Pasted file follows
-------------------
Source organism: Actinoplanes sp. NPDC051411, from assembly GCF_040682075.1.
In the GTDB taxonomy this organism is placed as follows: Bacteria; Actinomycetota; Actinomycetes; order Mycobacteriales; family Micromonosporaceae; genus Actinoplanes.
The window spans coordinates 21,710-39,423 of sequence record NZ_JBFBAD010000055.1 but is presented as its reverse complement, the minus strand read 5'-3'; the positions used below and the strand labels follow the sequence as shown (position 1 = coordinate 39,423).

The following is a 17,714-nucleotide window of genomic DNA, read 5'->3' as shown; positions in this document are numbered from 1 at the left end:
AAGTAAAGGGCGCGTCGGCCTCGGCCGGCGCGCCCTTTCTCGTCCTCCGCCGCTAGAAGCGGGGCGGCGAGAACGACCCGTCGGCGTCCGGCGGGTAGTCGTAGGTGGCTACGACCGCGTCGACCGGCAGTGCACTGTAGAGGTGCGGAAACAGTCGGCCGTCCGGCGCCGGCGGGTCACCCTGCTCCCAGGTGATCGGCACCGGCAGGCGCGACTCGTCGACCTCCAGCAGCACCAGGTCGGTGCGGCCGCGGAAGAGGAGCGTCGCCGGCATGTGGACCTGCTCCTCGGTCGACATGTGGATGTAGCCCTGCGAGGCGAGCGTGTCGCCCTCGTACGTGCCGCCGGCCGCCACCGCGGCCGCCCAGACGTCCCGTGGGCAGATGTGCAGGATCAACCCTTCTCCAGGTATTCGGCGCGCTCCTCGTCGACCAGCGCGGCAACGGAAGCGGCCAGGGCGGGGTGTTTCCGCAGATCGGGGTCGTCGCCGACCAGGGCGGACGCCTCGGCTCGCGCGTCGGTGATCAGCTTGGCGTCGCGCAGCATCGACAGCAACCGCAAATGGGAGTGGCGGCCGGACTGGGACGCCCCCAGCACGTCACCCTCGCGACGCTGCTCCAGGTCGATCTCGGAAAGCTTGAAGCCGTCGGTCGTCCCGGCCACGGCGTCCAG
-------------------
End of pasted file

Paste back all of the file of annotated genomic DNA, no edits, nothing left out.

Source organism: Actinoplanes sp. NPDC051411, from assembly GCF_040682075.1.
In the GTDB taxonomy this organism is placed as follows: Bacteria; Actinomycetota; Actinomycetes; order Mycobacteriales; family Micromonosporaceae; genus Actinoplanes.
The window spans coordinates 21,710-39,423 of sequence record NZ_JBFBAD010000055.1 but is presented as its reverse complement, the minus strand read 5'-3'; the positions used below and the strand labels follow the sequence as shown (position 1 = coordinate 39,423).

The following is a 17,714-nucleotide window of genomic DNA, read 5'->3' as shown; positions in this document are numbered from 1 at the left end:
AAGTAAAGGGCGCGTCGGCCTCGGCCGGCGCGCCCTTTCTCGTCCTCCGCCGCTAGAAGCGGGGCGGCGAGAACGACCCGTCGGCGTCCGGCGGGTAGTCGTAGGTGGCTACGACCGCGTCGACCGGCAGTGCACTGTAGAGGTGCGGAAACAGTCGGCCGTCCGGCGCCGGCGGGTCACCCTGCTCCCAGGTGATCGGCACCGGCAGGCGCGACTCGTCGACCTCCAGCAGCACCAGGTCGGTGCGGCCGCGGAAGAGGAGCGTCGCCGGCATGTGGACCTGCTCCTCGGTCGACATGTGGATGTAGCCCTGCGAGGCGAGCGTGTCGCCCTCGTACGTGCCGCCGGCCGCCACCGCGGCCGCCCAGACGTCCCGTGGGCAGATGTGCAGGATCAACCCTTCTCCAGGTATTCGGCGCGCTCCTCGTCGACCAGCGCGGCAACGGAAGCGGCCAGGGCGGGGTGTTTCCGCAGATCGGGGTCGTCGCCGACCAGGGCGGACGCCTCGGCTCGCGCGTCGGTGATCAGCTTGGCGTCGCGCAGCATCGACAGCAACCGCAAATGGGAGTGGCGGCCGGACTGGGACGCCCCCAGCACGTCACCCTCGCGACGCTGCTCCAGGTCGATCTCGGAAAGCTTGAAGCCGTCGGTCGTCCCGGCCACGGCGTCCAG